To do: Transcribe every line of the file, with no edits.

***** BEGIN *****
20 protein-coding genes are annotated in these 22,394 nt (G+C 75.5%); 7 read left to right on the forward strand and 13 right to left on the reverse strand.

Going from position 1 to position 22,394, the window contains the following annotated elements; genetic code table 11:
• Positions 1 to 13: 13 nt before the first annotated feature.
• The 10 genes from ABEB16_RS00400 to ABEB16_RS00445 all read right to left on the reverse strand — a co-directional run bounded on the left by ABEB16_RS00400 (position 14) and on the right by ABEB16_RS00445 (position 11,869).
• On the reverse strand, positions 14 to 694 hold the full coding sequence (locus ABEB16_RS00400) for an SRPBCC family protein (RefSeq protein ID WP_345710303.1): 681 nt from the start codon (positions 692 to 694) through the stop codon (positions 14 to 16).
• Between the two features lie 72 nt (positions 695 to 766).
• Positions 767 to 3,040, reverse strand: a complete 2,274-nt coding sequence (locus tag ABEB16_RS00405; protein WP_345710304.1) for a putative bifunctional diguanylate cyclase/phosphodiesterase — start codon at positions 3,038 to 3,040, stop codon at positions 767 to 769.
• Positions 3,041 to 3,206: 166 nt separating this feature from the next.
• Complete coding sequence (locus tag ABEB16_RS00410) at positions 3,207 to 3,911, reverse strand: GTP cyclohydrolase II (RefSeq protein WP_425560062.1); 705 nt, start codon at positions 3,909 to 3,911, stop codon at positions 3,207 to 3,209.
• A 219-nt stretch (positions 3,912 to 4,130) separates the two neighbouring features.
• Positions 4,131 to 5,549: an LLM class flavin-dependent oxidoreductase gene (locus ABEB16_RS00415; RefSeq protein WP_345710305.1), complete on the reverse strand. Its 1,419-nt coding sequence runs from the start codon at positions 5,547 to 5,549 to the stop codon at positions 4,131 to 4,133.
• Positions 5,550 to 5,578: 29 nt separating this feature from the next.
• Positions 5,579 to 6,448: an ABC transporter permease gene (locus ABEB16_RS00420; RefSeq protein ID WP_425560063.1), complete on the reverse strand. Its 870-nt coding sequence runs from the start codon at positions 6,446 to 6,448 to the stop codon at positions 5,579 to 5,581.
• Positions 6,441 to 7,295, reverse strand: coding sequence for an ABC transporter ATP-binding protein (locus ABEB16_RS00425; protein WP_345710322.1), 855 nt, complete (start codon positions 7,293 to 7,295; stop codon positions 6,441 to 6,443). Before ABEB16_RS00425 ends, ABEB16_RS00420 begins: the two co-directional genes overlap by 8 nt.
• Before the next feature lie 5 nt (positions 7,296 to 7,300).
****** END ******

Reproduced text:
20 protein-coding genes are annotated in these 22,394 nt (G+C 75.5%); 7 read left to right on the forward strand and 13 right to left on the reverse strand.

Going from position 1 to position 22,394, the window contains the following annotated elements; genetic code table 11:
• Positions 1 to 13: 13 nt before the first annotated feature.
• The 10 genes from ABEB16_RS00400 to ABEB16_RS00445 all read right to left on the reverse strand — a co-directional run bounded on the left by ABEB16_RS00400 (position 14) and on the right by ABEB16_RS00445 (position 11,869).
• On the reverse strand, positions 14 to 694 hold the full coding sequence (locus ABEB16_RS00400) for an SRPBCC family protein (RefSeq protein ID WP_345710303.1): 681 nt from the start codon (positions 692 to 694) through the stop codon (positions 14 to 16).
• Between the two features lie 72 nt (positions 695 to 766).
• Positions 767 to 3,040, reverse strand: a complete 2,274-nt coding sequence (locus tag ABEB16_RS00405; protein WP_345710304.1) for a putative bifunctional diguanylate cyclase/phosphodiesterase — start codon at positions 3,038 to 3,040, stop codon at positions 767 to 769.
• Positions 3,041 to 3,206: 166 nt separating this feature from the next.
• Complete coding sequence (locus tag ABEB16_RS00410) at positions 3,207 to 3,911, reverse strand: GTP cyclohydrolase II (RefSeq protein WP_425560062.1); 705 nt, start codon at positions 3,909 to 3,911, stop codon at positions 3,207 to 3,209.
• A 219-nt stretch (positions 3,912 to 4,130) separates the two neighbouring features.
• Positions 4,131 to 5,549: an LLM class flavin-dependent oxidoreductase gene (locus ABEB16_RS00415; RefSeq protein WP_345710305.1), complete on the reverse strand. Its 1,419-nt coding sequence runs from the start codon at positions 5,547 to 5,549 to the stop codon at positions 4,131 to 4,133.
• Positions 5,550 to 5,578: 29 nt separating this feature from the next.
• Positions 5,579 to 6,448: an ABC transporter permease gene (locus ABEB16_RS00420; RefSeq protein ID WP_425560063.1), complete on the reverse strand. Its 870-nt coding sequence runs from the start codon at positions 6,446 to 6,448 to the stop codon at positions 5,579 to 5,581.
• Positions 6,441 to 7,295, reverse strand: coding sequence for an ABC transporter ATP-binding protein (locus ABEB16_RS00425; protein WP_345710322.1), 855 nt, complete (start codon positions 7,293 to 7,295; stop codon positions 6,441 to 6,443). Before ABEB16_RS00425 ends, ABEB16_RS00420 begins: the two co-directional genes overlap by 8 nt.
• Before the next feature lie 5 nt (positions 7,296 to 7,300).